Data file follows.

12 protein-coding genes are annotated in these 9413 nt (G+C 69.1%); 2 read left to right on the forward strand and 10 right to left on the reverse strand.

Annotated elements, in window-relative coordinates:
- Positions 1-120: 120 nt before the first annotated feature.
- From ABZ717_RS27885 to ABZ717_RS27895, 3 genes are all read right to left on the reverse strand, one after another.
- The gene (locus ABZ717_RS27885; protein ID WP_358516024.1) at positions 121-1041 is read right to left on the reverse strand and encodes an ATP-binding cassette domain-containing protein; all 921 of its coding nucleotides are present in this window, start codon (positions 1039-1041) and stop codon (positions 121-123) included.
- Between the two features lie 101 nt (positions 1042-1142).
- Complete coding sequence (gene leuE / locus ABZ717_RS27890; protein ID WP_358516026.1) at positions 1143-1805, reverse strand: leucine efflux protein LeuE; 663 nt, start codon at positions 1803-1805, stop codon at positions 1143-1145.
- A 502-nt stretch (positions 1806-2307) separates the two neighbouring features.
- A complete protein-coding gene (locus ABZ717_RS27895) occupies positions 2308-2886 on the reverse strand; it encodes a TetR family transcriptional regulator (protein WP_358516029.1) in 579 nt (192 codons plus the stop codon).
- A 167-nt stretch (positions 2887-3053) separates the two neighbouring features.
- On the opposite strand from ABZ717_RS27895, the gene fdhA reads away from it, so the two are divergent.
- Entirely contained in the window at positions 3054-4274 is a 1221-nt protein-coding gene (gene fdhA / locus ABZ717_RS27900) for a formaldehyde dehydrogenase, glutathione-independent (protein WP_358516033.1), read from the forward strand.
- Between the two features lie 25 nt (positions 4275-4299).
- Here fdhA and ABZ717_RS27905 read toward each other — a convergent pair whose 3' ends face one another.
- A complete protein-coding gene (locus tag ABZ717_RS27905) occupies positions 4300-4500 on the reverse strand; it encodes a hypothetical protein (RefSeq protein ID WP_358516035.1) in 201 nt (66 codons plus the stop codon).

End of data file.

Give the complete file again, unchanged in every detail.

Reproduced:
12 protein-coding genes are annotated in these 9413 nt (G+C 69.1%); 2 read left to right on the forward strand and 10 right to left on the reverse strand.

Annotated elements, in window-relative coordinates:
- Positions 1-120: 120 nt before the first annotated feature.
- From ABZ717_RS27885 to ABZ717_RS27895, 3 genes are all read right to left on the reverse strand, one after another.
- The gene (locus ABZ717_RS27885; protein ID WP_358516024.1) at positions 121-1041 is read right to left on the reverse strand and encodes an ATP-binding cassette domain-containing protein; all 921 of its coding nucleotides are present in this window, start codon (positions 1039-1041) and stop codon (positions 121-123) included.
- Between the two features lie 101 nt (positions 1042-1142).
- Complete coding sequence (gene leuE / locus ABZ717_RS27890; protein ID WP_358516026.1) at positions 1143-1805, reverse strand: leucine efflux protein LeuE; 663 nt, start codon at positions 1803-1805, stop codon at positions 1143-1145.
- A 502-nt stretch (positions 1806-2307) separates the two neighbouring features.
- A complete protein-coding gene (locus ABZ717_RS27895) occupies positions 2308-2886 on the reverse strand; it encodes a TetR family transcriptional regulator (protein WP_358516029.1) in 579 nt (192 codons plus the stop codon).
- A 167-nt stretch (positions 2887-3053) separates the two neighbouring features.
- On the opposite strand from ABZ717_RS27895, the gene fdhA reads away from it, so the two are divergent.
- Entirely contained in the window at positions 3054-4274 is a 1221-nt protein-coding gene (gene fdhA / locus ABZ717_RS27900) for a formaldehyde dehydrogenase, glutathione-independent (protein WP_358516033.1), read from the forward strand.
- Between the two features lie 25 nt (positions 4275-4299).
- Here fdhA and ABZ717_RS27905 read toward each other — a convergent pair whose 3' ends face one another.
- A complete protein-coding gene (locus tag ABZ717_RS27905) occupies positions 4300-4500 on the reverse strand; it encodes a hypothetical protein (RefSeq protein ID WP_358516035.1) in 201 nt (66 codons plus the stop codon).